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Emotional valence and contextual affordances flexibly shape approach-avoidance movements.

Saraiva, AC; Schüür, F; Bestmann, S; (2013) Emotional valence and contextual affordances flexibly shape approach-avoidance movements. Front Psychol , 4 , Article 933. 10.3389/fpsyg.2013.00933. Green open access

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Abstract

Behavior is influenced by the emotional content-or valence-of stimuli in our environment. Positive stimuli facilitate approach, whereas negative stimuli facilitate defensive actions such as avoidance (flight) and attack (fight). Facilitation of approach or avoidance movements may also be influenced by whether it is the self that moves relative to a stimulus (self-reference) or the stimulus that moves relative to the self (object-reference), adding flexibility and context-dependence to behavior. Alternatively, facilitation of approach avoidance movements may happen in a pre-defined and muscle-specific way, whereby arm flexion is faster to approach positive (e.g., flexing the arm brings a stimulus closer) and arm extension faster to avoid negative stimuli (e.g., extending the arm moves the stimulus away). While this allows for relatively fast responses, it may compromise the flexibility offered by contextual influences. Here we asked under which conditions approach-avoidance actions are influenced by contextual factors (i.e., reference-frame). We manipulated the reference-frame in which actions occurred by asking participants to move a symbolic manikin (representing the self) toward or away from a positive or negative stimulus, and move a stimulus toward or away from the manikin. We also controlled for the type of movements used to approach or avoid in each reference. We show that the reference-frame influences approach-avoidance actions to emotional stimuli, but additionally we find muscle-specificity for negative stimuli in self-reference contexts. We speculate this muscle-specificity may be a fast and adaptive response to threatening stimuli. Our results confirm that approach-avoidance behavior is flexible and reference-frame dependent, but can be muscle-specific depending on the context and valence of the stimulus. Reference-frame and stimulus-evaluation are key factors in guiding approach-avoidance behavior toward emotional stimuli in our environment.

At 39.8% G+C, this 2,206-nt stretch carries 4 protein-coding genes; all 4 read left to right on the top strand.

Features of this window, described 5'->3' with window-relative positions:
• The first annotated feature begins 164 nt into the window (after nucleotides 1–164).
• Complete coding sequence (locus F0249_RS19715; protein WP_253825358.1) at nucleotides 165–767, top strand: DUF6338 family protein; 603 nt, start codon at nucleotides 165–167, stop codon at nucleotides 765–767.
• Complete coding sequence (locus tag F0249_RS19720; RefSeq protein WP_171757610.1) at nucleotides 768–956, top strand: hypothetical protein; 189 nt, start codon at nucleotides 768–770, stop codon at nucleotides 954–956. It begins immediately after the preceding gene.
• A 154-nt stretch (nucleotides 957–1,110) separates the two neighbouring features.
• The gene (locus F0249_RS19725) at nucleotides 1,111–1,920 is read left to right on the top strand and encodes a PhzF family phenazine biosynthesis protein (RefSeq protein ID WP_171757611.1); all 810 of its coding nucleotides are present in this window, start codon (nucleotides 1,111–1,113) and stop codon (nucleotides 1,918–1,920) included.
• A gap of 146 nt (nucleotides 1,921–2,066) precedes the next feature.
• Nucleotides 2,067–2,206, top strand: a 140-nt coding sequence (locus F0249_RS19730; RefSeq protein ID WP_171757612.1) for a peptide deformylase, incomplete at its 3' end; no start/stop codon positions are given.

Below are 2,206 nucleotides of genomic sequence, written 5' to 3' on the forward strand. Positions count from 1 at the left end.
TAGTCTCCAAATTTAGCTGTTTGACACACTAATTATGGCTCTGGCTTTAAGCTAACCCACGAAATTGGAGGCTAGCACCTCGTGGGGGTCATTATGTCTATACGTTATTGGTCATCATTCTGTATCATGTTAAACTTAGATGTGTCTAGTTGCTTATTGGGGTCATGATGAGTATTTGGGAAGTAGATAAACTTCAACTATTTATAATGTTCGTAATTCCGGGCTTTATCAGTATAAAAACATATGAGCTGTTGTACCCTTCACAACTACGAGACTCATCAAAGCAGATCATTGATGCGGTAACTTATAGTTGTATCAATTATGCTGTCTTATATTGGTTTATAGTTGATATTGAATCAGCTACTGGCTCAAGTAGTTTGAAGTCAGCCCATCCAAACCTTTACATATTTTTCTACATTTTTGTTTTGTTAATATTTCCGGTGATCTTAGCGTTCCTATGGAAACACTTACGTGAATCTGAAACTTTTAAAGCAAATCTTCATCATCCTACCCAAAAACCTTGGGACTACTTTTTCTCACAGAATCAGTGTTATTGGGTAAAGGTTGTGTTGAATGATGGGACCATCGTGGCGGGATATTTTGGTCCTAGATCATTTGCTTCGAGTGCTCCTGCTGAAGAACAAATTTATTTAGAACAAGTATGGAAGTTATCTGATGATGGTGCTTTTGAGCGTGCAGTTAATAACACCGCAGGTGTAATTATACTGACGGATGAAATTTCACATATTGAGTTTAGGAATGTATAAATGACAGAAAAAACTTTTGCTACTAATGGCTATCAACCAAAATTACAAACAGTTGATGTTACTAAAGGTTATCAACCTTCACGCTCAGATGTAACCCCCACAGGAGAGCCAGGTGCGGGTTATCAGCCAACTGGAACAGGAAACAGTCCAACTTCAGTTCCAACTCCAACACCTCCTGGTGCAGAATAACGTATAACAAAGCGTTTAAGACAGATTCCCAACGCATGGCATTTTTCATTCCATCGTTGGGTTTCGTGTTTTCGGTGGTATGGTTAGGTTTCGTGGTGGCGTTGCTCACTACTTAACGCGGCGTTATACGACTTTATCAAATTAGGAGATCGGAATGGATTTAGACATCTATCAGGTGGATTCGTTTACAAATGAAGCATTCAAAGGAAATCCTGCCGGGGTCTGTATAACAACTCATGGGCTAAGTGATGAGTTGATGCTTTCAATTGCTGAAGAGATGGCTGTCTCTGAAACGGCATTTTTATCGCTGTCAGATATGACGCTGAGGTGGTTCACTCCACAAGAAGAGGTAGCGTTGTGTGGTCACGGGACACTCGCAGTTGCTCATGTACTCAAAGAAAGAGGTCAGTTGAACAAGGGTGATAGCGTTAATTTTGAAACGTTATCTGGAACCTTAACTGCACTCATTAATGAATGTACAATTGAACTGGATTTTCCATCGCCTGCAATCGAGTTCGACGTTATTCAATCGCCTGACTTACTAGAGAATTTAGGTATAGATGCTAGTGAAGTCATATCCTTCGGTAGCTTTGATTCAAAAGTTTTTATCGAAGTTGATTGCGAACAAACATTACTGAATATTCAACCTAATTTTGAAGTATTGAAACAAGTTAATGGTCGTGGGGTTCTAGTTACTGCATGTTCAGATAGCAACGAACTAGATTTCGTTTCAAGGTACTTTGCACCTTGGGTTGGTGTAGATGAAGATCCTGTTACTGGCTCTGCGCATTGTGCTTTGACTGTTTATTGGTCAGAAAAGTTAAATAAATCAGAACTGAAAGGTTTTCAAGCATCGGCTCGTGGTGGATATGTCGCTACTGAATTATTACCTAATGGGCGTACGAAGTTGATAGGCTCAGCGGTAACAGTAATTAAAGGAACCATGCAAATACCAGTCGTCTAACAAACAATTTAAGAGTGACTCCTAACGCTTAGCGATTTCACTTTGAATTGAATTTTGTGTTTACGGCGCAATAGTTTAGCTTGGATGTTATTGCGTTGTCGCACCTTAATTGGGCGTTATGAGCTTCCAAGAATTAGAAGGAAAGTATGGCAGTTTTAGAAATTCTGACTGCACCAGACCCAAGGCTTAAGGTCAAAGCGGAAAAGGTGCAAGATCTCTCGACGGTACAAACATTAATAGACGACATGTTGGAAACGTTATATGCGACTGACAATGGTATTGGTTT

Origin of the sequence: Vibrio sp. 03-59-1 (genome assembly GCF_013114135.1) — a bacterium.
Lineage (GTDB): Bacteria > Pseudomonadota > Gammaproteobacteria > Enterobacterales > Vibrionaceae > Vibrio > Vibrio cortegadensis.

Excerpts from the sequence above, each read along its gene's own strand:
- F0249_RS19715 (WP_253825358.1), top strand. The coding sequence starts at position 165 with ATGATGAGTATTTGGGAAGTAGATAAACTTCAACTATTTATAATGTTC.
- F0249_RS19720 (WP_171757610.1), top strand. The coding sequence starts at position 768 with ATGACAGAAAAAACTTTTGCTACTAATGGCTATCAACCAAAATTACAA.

Type: Article
Title: Emotional valence and contextual affordances flexibly shape approach-avoidance movements.
Location: Switzerland
Open access status: An open access version is available from UCL Discovery
DOI: 10.3389/fpsyg.2013.00933
Publisher version: http://dx.doi.org/10.3389/fpsyg.2013.00933
Language: English
Additional information: © 2013 Saraiva, Schüür and Bestmann. This is an open-access article distributed under the terms of the Creative Commons Attribution License (CC BY). The use, distribution or reproduction in other forums is permitted, provided the original author(s) or licensor are credited and that the original publication in this journal is cited, in accordance with accepted academic practice. No use, distribution or reproduction is permitted which does not comply with these terms. PMCID: PMC3861787
Keywords: affordances, common-coding, extension, fight-or-flight, flexion, pre-defined, reference-frame
UCL classification: UCL
UCL > Provost and Vice Provost Offices > School of Life and Medical Sciences
UCL > Provost and Vice Provost Offices > School of Life and Medical Sciences > Faculty of Brain Sciences
UCL > Provost and Vice Provost Offices > School of Life and Medical Sciences > Faculty of Brain Sciences > UCL Queen Square Institute of Neurology
UCL > Provost and Vice Provost Offices > School of Life and Medical Sciences > Faculty of Brain Sciences > UCL Queen Square Institute of Neurology > Clinical and Movement Neurosciences
UCL > Provost and Vice Provost Offices > School of Life and Medical Sciences > Faculty of Life Sciences
UCL > Provost and Vice Provost Offices > School of Life and Medical Sciences > Faculty of Life Sciences > Gatsby Computational Neurosci Unit
URI: https://discovery.ucl.ac.uk/id/eprint/1426018
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